When you get a chance, do a search on YouTube for “why buy expensive toys” The little boy in the video is delirious about ripping out pages in a magazine.
This video is hilarious, but please don’t patronize the links in the video. I learned the hard way that it’s connected to a very UN-family-friendly website, if you understand what I mean.
I seriously thought about not posting this video referral at all, but then I got it in an email last week, and I knew God was telling me to share some details.
It’s real life, after all!
In essence, the kid gets so slap happy from helping his father tear up the magazine pages that he starts busting out into raucous laughter – even before he tears the sheet.
And here’s the marketing lesson: Sometimes simple is best.
Seriously. Sometimes we fret about how to make things so “perfect” for our end user, that we forget about the simplicity of things that already work.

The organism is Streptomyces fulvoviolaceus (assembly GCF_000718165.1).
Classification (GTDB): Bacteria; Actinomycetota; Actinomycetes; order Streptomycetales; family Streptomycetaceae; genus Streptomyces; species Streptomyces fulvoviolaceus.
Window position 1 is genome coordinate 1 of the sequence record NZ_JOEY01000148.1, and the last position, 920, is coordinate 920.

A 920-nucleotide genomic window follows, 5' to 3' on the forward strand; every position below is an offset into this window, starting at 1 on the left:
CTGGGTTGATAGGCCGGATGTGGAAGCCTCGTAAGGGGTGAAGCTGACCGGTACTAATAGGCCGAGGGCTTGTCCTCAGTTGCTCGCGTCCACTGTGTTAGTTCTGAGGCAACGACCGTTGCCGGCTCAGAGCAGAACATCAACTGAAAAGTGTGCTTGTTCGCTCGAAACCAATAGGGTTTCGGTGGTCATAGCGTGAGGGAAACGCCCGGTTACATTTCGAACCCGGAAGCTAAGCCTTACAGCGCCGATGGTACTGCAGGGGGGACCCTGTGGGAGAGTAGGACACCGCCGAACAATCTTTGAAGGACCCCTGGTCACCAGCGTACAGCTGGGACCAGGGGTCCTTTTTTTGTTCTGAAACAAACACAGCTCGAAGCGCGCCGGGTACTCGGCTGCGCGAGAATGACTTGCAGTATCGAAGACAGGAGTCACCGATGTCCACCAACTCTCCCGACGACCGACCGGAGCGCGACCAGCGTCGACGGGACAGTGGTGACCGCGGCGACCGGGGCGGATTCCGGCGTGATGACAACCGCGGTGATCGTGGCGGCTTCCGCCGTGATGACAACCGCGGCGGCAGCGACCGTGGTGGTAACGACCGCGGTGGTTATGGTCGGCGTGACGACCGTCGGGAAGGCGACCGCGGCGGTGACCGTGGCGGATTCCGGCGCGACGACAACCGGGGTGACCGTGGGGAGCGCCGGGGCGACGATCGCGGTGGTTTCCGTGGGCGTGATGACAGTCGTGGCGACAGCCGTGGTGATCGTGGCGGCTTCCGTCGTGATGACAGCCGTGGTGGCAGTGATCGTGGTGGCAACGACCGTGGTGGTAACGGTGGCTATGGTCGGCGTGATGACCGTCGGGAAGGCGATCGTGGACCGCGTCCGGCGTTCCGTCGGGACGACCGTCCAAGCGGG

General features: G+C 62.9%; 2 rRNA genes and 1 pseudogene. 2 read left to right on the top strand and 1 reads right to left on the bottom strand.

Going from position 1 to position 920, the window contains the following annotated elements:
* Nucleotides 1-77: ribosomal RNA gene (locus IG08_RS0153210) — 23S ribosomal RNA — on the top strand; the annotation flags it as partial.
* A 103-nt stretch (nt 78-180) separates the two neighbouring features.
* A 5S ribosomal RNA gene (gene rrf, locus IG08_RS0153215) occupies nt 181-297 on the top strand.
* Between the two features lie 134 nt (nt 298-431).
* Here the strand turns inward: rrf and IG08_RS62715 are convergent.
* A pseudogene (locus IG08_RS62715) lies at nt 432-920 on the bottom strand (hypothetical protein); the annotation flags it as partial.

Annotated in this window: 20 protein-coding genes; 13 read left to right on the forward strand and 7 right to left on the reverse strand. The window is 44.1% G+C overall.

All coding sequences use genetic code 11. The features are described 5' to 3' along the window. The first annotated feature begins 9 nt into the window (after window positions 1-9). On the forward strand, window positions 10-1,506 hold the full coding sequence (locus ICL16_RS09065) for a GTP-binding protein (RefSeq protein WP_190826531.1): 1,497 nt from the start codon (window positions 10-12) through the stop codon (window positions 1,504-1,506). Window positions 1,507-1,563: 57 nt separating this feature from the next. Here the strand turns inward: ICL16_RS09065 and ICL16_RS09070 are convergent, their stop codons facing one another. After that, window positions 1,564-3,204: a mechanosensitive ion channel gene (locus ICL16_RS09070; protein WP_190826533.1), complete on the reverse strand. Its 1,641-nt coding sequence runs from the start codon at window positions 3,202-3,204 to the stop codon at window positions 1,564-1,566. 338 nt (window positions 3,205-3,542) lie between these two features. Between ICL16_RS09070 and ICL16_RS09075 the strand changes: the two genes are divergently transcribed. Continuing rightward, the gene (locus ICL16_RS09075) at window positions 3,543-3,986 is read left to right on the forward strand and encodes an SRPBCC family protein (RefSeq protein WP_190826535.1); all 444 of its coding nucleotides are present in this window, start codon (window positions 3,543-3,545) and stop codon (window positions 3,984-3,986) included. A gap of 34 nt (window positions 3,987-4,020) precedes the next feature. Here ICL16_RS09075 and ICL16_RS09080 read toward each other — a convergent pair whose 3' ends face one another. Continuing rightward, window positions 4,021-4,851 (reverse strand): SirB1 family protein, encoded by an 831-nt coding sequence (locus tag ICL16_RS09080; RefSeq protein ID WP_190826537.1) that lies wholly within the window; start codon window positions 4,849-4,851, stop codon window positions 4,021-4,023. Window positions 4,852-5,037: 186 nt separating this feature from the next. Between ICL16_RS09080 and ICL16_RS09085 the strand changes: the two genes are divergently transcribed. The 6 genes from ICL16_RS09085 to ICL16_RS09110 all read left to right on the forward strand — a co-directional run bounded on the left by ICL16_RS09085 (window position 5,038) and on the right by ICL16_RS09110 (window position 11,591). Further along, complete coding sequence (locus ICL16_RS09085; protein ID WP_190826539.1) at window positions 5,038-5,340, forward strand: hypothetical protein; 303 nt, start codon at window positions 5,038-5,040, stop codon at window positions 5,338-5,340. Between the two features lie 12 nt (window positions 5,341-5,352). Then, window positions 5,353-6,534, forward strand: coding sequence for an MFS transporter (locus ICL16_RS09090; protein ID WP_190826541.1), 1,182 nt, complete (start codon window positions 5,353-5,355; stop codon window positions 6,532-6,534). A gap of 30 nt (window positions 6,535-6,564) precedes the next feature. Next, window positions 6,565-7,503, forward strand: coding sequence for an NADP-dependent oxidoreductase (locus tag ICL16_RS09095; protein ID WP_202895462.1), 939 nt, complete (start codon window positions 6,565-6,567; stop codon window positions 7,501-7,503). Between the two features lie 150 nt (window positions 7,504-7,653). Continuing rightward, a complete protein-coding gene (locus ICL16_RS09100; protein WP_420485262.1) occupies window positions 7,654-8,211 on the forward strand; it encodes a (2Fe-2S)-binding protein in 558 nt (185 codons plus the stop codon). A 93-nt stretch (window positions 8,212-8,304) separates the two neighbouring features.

Dan Kennedy says that sometimes “‘good’ is good enough” I take it one step further and say that sometimes “easy is hard enough”
Sure, there are people in the world that want a Porsche for the price of a moped. But that’s not realistic.
Of course there are people that will pay $100 for a plastic toilet seat from Home Depot. But that’s exploitative.
When you look at your customer, your product base, and your message – are you making it too hard for people to digest?
Keep it simple. Keep it real. Keep it on the level.
Chris Haddad wrote a post a while back about writing at the 4th or 5th grade level. That’s the God’s Honest Truth, folks. Even in a technical industry, the more simplified the marketing, the easier it is for people to grasp it.
Sure, your average Chemical Engineer should be able to read at a 12th grade level – but why would he want to? Higher-level thinking takes a lot out of you – especially when the same thing can be said in 150 words (or less) with one and two syllable words.
Take it from someone that loves to use big words:
Not everyone loves big words.
So if a cackling baby can find pleasure and delight in the daily tabloid rag, why can’t we, as marketers, take a cue “from the mouths of babes” as it were?
Sometimes the easiest, and simplest messages are the best.
Here’s one of my favorites:
I love you.
Can I have a Nintendo DS?”
It doesn’t get much clearer than that. I know right away who’s being addressed, the message is loud and clear and there’s no subterfuge.
Ya gotta love kids!